In other parts of the Biennale, the banal became transformed to dimensions no short of breathtaking. Loosely reminiscent of the optical illusions of M. C. Escher, Paul Noble's Public Toilet (1999) was an uninhibited glorification of the banal. Here the toilet is re- envisioned as a tower from a Bosch painting, piercing a coronet of clouds in all of its unassailable and deeply ironic majesty. These epic drawings were materializations of the absurd, which is the excess of fantasy. And it was this excess that made these drawings fantastic, because they refused to confirm what is an enduring skepticism about the possibilities of the unreasonable or the irrational. The works of Noble, along with the more compelling works of the show, seemed to take leave of the realm of the skeptic and that of reason by means of their sheer accumulation of embellishment, and of excess that refuses to stop.

This Biennale posed the disconcerting question that is made so by the fact that it wreaks havoc upon the neat and almost clinically elegant structure of crystallized categories. It could be argued that the absurdity of many works constituted a kind of post-Dada mentality, but Dada suggests reaction or resistance, which implicitly elevates the target of reaction to a position of privileged centeredness. The star of Joao Penalva's Mister (1999) a talking shoe, cared nothing for this, or any other kind of resistance. Surrounded by garish colored lights in a darkened room and encased in a tent resembling a booth for a revivalist meeting, a worn oxford shoe preaches relentlessly for about half an hour. Beginning with the unlikely opening of "I was born a woman...," the shoe narrates the grim tale of its owner whose body was destroyed or amputated bit by bit until nothing but the shoe remains. This pathetic tale, which is related by the talking shoe in a strong Irish accent, is the perfect carnival freak-show. It is mildly repulsive in its crude vulgarity, but strangely and inexplicably alluring.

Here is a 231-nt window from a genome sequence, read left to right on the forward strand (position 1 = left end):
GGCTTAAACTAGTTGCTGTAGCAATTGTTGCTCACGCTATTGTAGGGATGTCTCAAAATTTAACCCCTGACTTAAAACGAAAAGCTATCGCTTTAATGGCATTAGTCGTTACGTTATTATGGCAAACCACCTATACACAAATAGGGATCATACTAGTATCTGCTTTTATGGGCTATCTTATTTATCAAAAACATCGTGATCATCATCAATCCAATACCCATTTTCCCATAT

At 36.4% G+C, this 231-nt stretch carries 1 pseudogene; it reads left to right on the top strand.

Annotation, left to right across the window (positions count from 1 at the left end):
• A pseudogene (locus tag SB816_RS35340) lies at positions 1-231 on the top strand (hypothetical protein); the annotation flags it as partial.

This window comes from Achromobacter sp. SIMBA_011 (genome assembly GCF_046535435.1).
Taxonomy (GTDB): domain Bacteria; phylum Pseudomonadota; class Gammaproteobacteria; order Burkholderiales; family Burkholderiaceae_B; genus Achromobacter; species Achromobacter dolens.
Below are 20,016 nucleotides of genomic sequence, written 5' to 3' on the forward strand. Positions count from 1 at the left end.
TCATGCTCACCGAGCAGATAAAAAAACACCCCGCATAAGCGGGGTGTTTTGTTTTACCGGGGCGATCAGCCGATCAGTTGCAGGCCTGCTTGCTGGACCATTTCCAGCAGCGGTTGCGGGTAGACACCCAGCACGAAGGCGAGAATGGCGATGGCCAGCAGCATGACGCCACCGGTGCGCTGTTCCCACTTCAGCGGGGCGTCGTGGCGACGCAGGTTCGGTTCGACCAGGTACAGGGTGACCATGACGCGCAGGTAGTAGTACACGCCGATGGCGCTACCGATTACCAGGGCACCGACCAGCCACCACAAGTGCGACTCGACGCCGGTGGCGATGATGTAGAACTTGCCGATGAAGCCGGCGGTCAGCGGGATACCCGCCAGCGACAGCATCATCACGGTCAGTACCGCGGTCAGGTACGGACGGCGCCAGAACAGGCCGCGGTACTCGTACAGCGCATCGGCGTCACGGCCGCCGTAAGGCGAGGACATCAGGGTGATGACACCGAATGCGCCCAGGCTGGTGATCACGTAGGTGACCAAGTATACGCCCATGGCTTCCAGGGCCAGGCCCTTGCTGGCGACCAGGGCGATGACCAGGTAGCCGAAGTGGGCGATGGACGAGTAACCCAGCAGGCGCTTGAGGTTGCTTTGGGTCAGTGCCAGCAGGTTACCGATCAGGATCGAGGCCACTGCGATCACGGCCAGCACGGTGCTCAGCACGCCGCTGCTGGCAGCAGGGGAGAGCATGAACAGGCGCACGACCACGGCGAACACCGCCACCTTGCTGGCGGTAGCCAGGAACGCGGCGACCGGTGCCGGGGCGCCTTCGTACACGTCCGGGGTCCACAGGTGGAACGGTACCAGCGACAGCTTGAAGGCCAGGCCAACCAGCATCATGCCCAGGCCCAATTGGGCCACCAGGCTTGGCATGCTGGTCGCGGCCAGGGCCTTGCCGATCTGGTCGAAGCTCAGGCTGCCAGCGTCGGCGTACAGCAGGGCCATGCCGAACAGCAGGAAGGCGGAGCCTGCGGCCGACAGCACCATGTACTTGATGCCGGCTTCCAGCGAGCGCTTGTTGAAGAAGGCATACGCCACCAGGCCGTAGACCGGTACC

If any metaphor, implied by this disjuncture between the allure of a work and its level of grotesqueness, could accordingly be applied to the Biennale, it is that of the tunnel, hollowness, or of the hole. Such metaphors indicate the non sequitur nature of the works which conveniently elude the usual paradigms of resistance or subversion but are misleadingly used to explain away absurdity. In Miwa Yanagi's "Grandmothers" (2000-2001) series of photographs, where silver-haired women seemingly in their 70s and 80s are lushly photographed in various surreal scenarios reflective of the imaginings of young women interviewed by the artist. The instant reading applicable to the works would be one that resists the preconceptions concerning the elderly or eternal youth. Yet the surreal effect of some of the most striking in this series, such as a supermodel with the face and wrinkles of an octogenerian but the body of a twentysomething mincing upon a catwalk that is actually her own grave, is sheer make-believe. There are narratives accompanying each photograph that relate the story of each of the grandmothers, but the lyrical, axiomatic quality of these texts only serve to emphasize the otherworldly aspect of the visceral photographs.